The Book of Genesis Illustrated by R. Crumb
  • The Book of Genesis Illustrated by R. Crumb
  • The Book of Genesis Illustrated by R. Crumb
  • The Book of Genesis Illustrated by R. Crumb
  • The Book of Genesis Illustrated by R. Crumb
  • The Book of Genesis Illustrated by R. Crumb
  • The Book of Genesis Illustrated by R. Crumb
  • The Book of Genesis Illustrated by R. Crumb
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The Book of Genesis Illustrated by R. Crumb

3.7 39
by R. Crumb

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Nominated for three 2010 Will Eisner Comic Industry Awards: From Creation to the death of Joseph, here are all 50 chapters of the Book of Genesis, revealingly illustrated as never before.
Envisioning the first book of the bible like no one before him, R. Crumb, the legendary illustrator, reveals here the story of Genesis in a profoundly honest and deeply moving…  See more details below


Nominated for three 2010 Will Eisner Comic Industry Awards: From Creation to the death of Joseph, here are all 50 chapters of the Book of Genesis, revealingly illustrated as never before.
Envisioning the first book of the bible like no one before him, R. Crumb, the legendary illustrator, reveals here the story of Genesis in a profoundly honest and deeply moving way. Originally thinking that we would do a take off of Adam and Eve, Crumb became so fascinated by the Bible’s language, “a text so great and so strange that it lends itself readily to graphic depictions,” that he decided instead to do a literal interpretation using the text word for word in a version primarily assembled from the translations of Robert Alter and the King James bible.
Now, readers of every persuasion—Crumb fans, comic book lovers, and believers—can gain astonishing new insights from these harrowing, tragic, and even juicy stories. Crumb’s Book of Genesis reintroduces us to the bountiful tree lined garden of Adam and Eve, the massive ark of Noah with beasts of every kind, the cities of Sodom and Gomorrah destroyed by brimstone and fire that rained from the heavens, and the Egypt of the Pharaoh, where Joseph’s embalmed body is carried in a coffin, in a scene as elegiac as any in Genesis. Using clues from the text and peeling away the theological and scholarly interpretation that have often obscured the Bible’s most dramatic stories, Crumb fleshes out a parade of Biblical originals: from the serpent in Eden, the humanoid reptile appearing like an alien out of a science fiction movie, to Jacob, a “kind’ve depressed guy who doesn’t strike you as physically courageous,” and his bother, Esau, “a rough and kick ass guy,” to Abraham’s wife Sarah, more fetching than most woman at 90, to God himself, “a standard Charlton Heston-like figure with long white hair and a flowing beard.”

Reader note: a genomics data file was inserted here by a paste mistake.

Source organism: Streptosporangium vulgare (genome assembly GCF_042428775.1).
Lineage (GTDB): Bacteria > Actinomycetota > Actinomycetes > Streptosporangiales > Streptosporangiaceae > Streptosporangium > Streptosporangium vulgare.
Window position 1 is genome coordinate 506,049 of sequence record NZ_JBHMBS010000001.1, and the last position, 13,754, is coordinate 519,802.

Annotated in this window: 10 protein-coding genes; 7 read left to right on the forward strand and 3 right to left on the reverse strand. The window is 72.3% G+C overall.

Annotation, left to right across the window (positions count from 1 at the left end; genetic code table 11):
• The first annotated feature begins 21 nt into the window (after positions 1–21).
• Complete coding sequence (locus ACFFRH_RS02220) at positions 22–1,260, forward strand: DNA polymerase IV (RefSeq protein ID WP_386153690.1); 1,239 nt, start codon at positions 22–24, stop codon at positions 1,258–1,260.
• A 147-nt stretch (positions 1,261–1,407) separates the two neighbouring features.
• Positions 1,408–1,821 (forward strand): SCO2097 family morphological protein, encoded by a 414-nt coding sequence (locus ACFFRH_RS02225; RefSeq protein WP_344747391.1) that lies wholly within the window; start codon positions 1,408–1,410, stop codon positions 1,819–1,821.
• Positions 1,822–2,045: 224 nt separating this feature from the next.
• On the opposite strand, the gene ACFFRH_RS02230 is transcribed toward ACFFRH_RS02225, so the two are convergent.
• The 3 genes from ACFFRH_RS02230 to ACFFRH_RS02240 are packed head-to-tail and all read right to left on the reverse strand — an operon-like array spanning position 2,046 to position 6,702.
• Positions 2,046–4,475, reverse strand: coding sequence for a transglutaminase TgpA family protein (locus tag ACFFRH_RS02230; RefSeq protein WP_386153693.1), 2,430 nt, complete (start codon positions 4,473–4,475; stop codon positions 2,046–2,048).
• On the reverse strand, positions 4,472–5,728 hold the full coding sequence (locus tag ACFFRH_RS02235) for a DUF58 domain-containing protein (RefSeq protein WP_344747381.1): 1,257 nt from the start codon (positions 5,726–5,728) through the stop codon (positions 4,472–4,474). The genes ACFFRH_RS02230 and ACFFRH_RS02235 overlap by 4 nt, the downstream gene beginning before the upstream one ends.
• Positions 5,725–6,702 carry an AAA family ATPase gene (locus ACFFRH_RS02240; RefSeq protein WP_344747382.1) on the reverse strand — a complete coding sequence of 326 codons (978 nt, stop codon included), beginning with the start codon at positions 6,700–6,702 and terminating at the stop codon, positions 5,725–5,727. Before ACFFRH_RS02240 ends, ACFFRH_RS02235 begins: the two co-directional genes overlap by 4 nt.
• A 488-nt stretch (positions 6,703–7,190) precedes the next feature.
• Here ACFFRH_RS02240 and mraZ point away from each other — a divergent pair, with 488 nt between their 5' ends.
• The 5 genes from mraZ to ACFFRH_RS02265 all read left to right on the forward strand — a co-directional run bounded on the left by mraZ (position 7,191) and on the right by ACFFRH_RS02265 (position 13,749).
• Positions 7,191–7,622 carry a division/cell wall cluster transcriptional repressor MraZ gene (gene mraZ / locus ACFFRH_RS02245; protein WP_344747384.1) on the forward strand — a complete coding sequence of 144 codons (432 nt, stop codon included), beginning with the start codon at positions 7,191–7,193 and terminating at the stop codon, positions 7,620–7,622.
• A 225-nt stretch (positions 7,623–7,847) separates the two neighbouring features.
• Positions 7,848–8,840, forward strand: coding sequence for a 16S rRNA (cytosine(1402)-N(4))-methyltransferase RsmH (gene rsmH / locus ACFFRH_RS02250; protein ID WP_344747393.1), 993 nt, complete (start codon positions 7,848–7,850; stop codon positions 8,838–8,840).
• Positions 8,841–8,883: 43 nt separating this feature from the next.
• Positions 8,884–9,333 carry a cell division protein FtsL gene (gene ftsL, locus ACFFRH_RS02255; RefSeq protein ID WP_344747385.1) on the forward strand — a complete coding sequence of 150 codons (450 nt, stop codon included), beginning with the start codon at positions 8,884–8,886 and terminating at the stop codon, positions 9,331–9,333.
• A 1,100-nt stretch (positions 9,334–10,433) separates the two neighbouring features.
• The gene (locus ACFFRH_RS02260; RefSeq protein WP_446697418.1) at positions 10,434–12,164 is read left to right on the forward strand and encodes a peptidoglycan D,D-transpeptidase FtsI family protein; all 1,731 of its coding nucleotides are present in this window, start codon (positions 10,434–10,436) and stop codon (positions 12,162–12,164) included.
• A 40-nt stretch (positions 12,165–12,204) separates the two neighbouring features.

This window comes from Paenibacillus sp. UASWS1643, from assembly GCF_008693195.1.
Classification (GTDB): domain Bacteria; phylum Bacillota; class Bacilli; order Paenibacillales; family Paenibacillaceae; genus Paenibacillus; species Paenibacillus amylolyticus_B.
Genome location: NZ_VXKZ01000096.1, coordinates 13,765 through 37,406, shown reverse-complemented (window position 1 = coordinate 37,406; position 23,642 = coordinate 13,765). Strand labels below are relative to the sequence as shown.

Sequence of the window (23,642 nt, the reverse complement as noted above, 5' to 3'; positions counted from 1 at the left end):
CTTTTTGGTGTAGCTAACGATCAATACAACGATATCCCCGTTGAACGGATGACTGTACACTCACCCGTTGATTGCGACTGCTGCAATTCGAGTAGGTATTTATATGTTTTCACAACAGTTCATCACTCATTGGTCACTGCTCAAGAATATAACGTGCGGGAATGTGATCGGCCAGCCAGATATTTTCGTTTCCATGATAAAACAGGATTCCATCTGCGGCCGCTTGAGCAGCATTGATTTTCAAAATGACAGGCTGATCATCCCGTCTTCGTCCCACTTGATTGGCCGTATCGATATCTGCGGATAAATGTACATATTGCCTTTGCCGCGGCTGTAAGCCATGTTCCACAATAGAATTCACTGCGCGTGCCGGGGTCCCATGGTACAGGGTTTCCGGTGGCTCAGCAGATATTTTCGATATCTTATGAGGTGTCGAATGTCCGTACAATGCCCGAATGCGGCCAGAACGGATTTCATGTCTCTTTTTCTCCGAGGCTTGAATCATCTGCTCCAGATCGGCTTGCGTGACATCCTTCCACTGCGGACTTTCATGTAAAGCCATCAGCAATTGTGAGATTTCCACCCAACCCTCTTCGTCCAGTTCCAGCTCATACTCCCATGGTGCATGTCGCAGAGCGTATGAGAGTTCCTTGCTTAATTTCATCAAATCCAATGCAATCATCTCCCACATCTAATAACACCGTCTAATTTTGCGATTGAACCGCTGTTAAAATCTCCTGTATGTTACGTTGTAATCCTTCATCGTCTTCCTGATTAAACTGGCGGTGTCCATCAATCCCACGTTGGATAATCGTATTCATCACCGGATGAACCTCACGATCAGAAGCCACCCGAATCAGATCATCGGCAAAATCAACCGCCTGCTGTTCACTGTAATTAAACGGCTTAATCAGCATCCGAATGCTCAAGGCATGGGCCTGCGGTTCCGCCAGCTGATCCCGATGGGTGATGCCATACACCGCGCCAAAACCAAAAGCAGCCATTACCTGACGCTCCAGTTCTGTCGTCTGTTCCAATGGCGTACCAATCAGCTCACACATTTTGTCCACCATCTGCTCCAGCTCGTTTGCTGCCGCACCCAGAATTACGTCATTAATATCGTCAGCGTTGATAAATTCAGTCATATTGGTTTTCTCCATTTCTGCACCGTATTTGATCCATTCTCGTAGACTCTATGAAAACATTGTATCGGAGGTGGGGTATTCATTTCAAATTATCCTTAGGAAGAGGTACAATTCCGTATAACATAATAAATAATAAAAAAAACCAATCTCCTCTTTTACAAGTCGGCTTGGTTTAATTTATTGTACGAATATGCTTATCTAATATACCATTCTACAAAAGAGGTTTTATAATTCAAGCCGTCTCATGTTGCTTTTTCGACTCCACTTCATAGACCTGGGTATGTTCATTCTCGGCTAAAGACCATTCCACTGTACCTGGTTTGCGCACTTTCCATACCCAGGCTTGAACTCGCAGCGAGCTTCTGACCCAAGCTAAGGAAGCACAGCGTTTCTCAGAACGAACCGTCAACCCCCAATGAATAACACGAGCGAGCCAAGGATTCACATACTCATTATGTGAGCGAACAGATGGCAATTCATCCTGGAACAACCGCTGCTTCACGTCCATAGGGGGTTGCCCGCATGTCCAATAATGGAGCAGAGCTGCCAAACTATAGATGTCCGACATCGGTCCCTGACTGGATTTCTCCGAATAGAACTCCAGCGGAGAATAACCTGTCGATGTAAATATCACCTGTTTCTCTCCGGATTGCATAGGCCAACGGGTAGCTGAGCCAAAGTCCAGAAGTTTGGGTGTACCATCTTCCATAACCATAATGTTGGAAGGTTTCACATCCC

As Crumb writes in his introduction, “the stories of these people, the Hebrews, were something more than just stories. They were the foundation, the source, in writing of religious and political power, handed down by God himself.” Crumb’s Book of Genesis, the culmination of 5 years of painstaking work, is a tapestry of masterly detail and storytelling which celebrates the astonishing diversity of the one of our greatest artistic geniuses.
Nominated for three 2010 Will Eisner Comic Industry Awards: Best Adaptation from Another Work, Best Graphic Album, Best Writer/Artist.

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Editorial Reviews

“Starred Review. Crumb’s vivid visual characterizations of the myriad characters, pious and wicked, make the most striking impression. His distinctive, highly rendered drawing style imparts a physicality that few other illustrated versions of this often retold chronicle have possessed. The centenarian elders show every one of their years, and the women, from Eve to Rachel, are as solidly sensual as any others Crumb has so famously drawn.”
“Crumb achieves a miracle all his own: he makes one of the world's oldest stories new again.”
David Colton - USA Today
“[A] beautifully drawn and relentlessly faithful rendition of the first 50 chapters of the Bible by an apostle of the 1960s and sometimes profane progenitor of underground comics. Crumb has produced what could be the ultimate graphic novel.”
Graphic Novel Reporter
“From the Creation to the death of Joseph, here is the Book of Genesis, revealingly illustrated as never before. This eagerly awaited graphic work retells the first book of the Bible in a profoundly honest way....The result, four years in the making, is a tapestry of extraordinary detail, the finest work of Crumb’s legendary career.”
Paul Buhle - The Jewish Daily Forward
“To say this book is a remarkable volume or even a landmark volume in comic art is somewhat of an understatement.... stands on its own as one of this century’s most ambitious artistic adaptations of the West’s oldest continuously told story.”
Susan Jane Gilman - Morning Edition